Some colours of visible light are not absorbed such as green. Green instead is reflected into our eyes that tell us that the plant is green. This is because the chlorophyll is green. But other colours such as purple, yellow and red closer tare absorbed but at different amounts.

  1. Investigation of Photosynthesis in Pond weed

    0.2 0.1 0 120 1.4 1.1 0.7 0.3 0.2 0.1 0 150 1.8 1.3 0.8 0.4 0.2 0.1 0 RESULT SET 2 0 5 10 15 20 25 30 0 0 0 0 0 0 0 0 30 0.4 0.4 0.2 0.1 0.1 0 0 60 0.7 0.6 0.4 0.3

  2. Free essay

    Biology Coursework

    If I use less than needed than the colour might not change when it's supposed to, this would lead me to obtaining inaccurate results. The amount of ethanol used will play a major impact, if ethanol removes chlorophyll from a leaf, a smaller amount of ethanol might not be able to eliminate any chlorophyll present in the leaf.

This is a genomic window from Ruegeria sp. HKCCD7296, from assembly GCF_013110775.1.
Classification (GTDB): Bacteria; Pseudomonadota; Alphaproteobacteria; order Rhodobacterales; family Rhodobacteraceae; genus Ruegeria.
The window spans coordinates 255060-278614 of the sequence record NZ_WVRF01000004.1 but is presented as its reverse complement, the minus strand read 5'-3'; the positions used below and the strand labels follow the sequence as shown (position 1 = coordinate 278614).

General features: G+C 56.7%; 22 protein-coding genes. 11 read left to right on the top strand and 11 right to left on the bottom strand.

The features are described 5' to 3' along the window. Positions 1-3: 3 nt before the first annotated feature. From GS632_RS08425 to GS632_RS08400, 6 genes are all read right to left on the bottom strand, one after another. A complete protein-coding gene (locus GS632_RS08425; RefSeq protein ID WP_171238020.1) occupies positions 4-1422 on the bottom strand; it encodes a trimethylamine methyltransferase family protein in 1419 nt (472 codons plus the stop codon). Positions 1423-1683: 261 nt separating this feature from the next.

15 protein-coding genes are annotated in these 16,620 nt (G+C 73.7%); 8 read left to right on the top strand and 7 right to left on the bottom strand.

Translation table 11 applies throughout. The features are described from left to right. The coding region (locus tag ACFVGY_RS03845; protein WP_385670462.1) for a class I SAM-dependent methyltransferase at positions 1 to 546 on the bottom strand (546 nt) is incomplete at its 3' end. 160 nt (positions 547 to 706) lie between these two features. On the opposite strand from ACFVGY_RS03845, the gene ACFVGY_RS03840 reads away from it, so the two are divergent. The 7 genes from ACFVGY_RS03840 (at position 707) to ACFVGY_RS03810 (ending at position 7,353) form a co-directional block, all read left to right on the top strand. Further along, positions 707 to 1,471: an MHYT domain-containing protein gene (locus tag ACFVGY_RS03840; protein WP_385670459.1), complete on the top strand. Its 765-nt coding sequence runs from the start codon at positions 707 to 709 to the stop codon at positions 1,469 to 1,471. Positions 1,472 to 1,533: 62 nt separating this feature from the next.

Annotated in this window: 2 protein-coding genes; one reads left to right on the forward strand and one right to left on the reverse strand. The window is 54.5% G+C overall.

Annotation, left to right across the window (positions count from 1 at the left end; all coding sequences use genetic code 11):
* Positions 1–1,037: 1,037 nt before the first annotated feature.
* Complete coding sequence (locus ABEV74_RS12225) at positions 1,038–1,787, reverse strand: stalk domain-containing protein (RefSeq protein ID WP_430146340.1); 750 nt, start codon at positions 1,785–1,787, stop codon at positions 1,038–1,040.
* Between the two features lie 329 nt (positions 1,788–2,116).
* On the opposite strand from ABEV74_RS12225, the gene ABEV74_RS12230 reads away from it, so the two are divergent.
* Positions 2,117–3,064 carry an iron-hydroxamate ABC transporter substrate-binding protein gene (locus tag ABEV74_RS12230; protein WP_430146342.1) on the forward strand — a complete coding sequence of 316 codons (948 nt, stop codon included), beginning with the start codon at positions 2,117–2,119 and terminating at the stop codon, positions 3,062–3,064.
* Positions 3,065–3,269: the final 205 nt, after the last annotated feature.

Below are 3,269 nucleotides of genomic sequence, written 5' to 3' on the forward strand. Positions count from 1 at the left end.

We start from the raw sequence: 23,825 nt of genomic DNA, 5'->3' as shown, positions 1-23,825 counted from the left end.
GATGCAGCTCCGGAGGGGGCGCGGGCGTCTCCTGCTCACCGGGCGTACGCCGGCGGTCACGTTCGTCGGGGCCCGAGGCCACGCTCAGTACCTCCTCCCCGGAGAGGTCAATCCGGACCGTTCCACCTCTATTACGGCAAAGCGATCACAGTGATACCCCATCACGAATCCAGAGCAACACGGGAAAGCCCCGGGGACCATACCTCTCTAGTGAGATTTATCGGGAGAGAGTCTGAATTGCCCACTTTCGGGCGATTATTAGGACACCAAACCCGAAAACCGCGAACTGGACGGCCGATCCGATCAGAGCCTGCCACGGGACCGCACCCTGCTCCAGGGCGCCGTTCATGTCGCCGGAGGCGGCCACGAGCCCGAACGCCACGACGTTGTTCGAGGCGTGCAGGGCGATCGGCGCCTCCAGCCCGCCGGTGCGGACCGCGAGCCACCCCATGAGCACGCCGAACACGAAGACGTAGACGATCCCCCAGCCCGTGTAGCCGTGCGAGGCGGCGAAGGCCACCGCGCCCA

1. Study the condensation of steam at different temperature levels

    In the chemistry labs for experiments using kwikfit apparatus, we often use heating mantles to heat up samples of chemicals ready for refluxing or distillation, this is perfect as the heating mantles are totally adjustable to the temperature of the water and I'm fairly certain will produce a more constant jet of steam.

  2. Absorption Spectrum of Chlorophyll.

    The comparison of one spinach extract with one okra extract indicated that the two spectra were not statistically different. It was expected that the two spectra would be significantly different since spinach was expected to have a higher ratio of chlorophyll a : chlorophyll b than okra.

  • Over 160,000 pieces
    of student written work
  • Annotated by
    experienced teachers
  • Ideas and feedback to
    improve your own work